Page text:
Legal Case Analysis
In reading some recent filings, I came across this excellent take down of the Second Circuit Court’s opinion.
(1550 words)

The following is mostly from plaintiffs (good guys) in Kipke v. Moore in the District Court of Maryland. As mentioned the other day, the state is using the opinion out of the Second Circuit to bolster their arguments. The plaintiffs are having none of it.

Plaintiffs respectfully submit the following response to Defendants’ Notice of Supplemental Authority. See Notice, Doc. No. 45. Plaintiffs argue that the Second Circuit “rejected the notion that courts should look only to Founding-era laws and traditions.” Id. at 1. The only authorities cited by the Second Circuit are the now-vacated Eleventh Circuit opinion in National Rifle Association v. Bondi, a concurrence from the Third Circuit, and two Circuit court opinions pre-dating Bruen. See Antonyuk v. Chiumento, 2023 WL 8518003, at *16 (2d Cir. Dec. 8, 2023). Plaintiffs maintain that “the scope of the protection applicable to the Federal Government and States is pegged to the public understanding of the right when the Bill of Rights was adopted in 1791.” Bruen, 142 S.Ct. at 2137. The paucity of relevant authority supporting the opposing view only bolsters Plaintiffs’ position. The Second Circuit further erred in suggesting that a different analysis was appropriate “[b]ecause the [New York statute] is a state law.” Antonyuk, 2023 WL 8518003, at *15. Bruen squarely holds that the Second Amendment has “the same scope” against the States as it does against the federal government and thus there can be no different test when it is applied to the States. Bruen, 142 S. Ct. 2137. See Mem. in Support of Pls.’ Mot. for Prelim. Inj. at 11–13, Doc. 24-1 (“MPI”); Pls.’ Reply at 11–12, Doc. 38 (“P. Reply”)
Kipke v. Moore, No. 1:23-cv-01293, slip op. at 1–2 (D. Md.)

NRA v. Bondi was the case down in Florida where the 3 judge panel found that 18, 19, and 20-year-olds were not part of “The People”. They published their opinion. Their opinion was immediately stayed by another judge on the Eleventh Circuit court. The case was then taken up en banc.

We are waiting for the en banc panel to issue their opinion.

Citing to NRA v. Bondi as good case law is a profound error. It is no different than citing to —Dred Scott v. Sandford, 60 US 393 (Supreme Court 1857) to support a current regulation. (Dred Scott was an awful Supreme Court opinion that has been corrected by the Supreme Court.)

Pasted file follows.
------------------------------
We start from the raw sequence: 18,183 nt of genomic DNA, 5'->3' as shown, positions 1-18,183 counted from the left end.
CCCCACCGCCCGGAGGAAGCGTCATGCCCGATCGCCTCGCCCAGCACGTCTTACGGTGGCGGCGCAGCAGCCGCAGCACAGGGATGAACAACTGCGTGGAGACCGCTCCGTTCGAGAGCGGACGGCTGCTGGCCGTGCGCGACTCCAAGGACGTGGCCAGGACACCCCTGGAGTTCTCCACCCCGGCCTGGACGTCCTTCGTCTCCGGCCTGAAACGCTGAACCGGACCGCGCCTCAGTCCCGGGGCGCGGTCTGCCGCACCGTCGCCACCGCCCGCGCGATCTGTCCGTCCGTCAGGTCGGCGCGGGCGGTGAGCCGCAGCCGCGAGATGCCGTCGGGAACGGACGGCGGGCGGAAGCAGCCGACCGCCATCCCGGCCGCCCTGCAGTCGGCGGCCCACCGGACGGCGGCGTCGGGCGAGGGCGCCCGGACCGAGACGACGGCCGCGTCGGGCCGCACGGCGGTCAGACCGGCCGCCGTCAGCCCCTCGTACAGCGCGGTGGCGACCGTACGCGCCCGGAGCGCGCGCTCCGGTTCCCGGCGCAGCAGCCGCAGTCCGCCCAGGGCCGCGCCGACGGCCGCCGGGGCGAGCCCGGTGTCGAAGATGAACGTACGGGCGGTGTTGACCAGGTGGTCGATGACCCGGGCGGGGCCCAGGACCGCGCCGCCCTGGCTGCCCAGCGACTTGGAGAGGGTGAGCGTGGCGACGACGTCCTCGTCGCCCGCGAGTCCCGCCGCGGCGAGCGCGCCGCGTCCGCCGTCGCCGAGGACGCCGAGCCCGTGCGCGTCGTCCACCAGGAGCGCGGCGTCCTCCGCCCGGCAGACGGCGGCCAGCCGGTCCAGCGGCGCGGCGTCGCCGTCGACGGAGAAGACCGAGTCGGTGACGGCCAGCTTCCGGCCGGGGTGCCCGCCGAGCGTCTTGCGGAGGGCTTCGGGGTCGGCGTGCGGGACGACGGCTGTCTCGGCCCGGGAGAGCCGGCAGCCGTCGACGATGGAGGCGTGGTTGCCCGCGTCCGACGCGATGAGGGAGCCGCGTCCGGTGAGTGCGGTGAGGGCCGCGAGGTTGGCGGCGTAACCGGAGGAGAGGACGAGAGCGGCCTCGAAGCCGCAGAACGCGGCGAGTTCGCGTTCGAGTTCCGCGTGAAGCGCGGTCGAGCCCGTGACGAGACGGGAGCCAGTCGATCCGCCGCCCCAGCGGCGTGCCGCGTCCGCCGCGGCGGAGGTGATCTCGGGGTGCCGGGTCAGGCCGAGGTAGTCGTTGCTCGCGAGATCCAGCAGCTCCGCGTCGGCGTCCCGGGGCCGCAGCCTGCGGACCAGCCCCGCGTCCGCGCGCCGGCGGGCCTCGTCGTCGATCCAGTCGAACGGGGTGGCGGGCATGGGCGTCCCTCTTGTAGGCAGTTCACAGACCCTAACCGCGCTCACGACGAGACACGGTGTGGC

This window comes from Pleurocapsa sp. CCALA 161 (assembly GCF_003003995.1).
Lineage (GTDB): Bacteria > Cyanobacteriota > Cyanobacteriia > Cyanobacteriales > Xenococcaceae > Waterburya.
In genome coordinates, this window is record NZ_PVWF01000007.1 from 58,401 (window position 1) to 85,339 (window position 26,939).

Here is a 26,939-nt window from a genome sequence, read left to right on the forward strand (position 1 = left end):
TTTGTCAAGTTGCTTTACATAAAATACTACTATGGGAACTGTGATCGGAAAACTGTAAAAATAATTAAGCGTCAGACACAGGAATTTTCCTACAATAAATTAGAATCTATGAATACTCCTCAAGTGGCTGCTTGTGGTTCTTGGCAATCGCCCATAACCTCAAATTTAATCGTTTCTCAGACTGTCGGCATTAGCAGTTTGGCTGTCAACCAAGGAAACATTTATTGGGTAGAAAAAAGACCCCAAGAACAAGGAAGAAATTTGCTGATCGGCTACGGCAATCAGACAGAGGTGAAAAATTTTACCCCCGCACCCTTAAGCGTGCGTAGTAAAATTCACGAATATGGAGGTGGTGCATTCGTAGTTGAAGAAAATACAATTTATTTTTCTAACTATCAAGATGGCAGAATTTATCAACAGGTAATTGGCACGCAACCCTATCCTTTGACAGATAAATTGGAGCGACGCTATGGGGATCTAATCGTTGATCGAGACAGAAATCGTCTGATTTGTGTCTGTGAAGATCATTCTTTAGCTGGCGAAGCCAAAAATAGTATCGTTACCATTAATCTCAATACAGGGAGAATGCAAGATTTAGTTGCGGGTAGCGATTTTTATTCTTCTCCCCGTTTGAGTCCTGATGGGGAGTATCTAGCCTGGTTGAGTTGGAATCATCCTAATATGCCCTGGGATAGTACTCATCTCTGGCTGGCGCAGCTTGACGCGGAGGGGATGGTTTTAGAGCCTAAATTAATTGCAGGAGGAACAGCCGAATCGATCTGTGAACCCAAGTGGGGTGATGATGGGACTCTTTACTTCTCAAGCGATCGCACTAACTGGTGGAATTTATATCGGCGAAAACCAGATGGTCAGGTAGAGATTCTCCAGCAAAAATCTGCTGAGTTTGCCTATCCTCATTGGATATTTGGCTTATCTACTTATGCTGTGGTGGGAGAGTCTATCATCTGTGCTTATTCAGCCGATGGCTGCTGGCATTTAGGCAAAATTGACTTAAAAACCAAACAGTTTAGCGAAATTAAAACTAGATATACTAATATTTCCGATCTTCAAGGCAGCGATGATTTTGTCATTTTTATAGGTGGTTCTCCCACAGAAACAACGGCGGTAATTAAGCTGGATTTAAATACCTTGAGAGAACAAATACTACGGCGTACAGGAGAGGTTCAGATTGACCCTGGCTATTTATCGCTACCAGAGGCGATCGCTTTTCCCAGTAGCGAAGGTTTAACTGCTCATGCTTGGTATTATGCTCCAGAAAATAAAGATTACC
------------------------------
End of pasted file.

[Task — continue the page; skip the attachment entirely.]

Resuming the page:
The Circuit Courts like to think of themselves as Supreme Courts. Even if the Supreme Court has told the Article III inferior courts how to do something, the Circuit Courts, which are inferior courts, will hold on to their past opinions with a stranglehold.

The Forth Circuit court should have had an easy task when asked if Kolbe is still good law. The Supreme Court just GVRed a case to the Fourth, telling them that using Kolbe they got it wrong. Yes, Kolbe is part of the dung heap of the past.

Depending on decisions, pre-dating Bruen is wrong. The problem that these rogue courts have, is that they don’t have any ground to stand on. Every time they think they are on firm ground, it turns to quicksand. They knew they were infringing when they used the means-end tests. They knew they were ignoring what the Supreme Court wanted. They were more concerned with their agenda.

In —Mcdonald V. Chicago, 177 L. Ed. 2d 894 (2010), the Supreme Court clearly stated that the Second Amendment is incorporated. That it applies to the states as well as the Federal government. For the Second Circuit to say that state law is somehow different is an abuse of their authority.

Defendants also note the Second Circuit’s statement that “[r]easoning from historical silence is risky” because the realities faced today may be different than those in prior historical periods. Notice at 2; Antonyuk, 2023 WL 8518003, at *13. That is dicta, and in any event, it contradicts Bruen. The Supreme Court made clear that it is the government’s “burden to identify an American tradition justifying” the modern restrictions. Bruen, 142 S. Ct. at 2138. If no analogues exist, or if the government simply fails to identify them, the Second Amendment presumptively protects Plaintiffs’ ability to keep and bear arms in public. See id. at 2126. This Court should hew to Bruen’s instructions rather than speculating on the meaning of historical silence. Additionally, the Second Circuit’s invocation of present-day realities injects the very interest-balancing concerns that Bruen rejected as irrelevant to the scope of Second Amendment rights. See id. at 2126–27.
#46 in Kipke v. Moore, No. 1:23-cv-01293, slip op. at 2

Yep. The Supreme Court said it is the government’s burden to show a history and tradition of historical analogous regulations from the founding era. The Second Circuit court said, “But if there are no such regulations, the lack does not mean this modern infringement is unconstitutional.”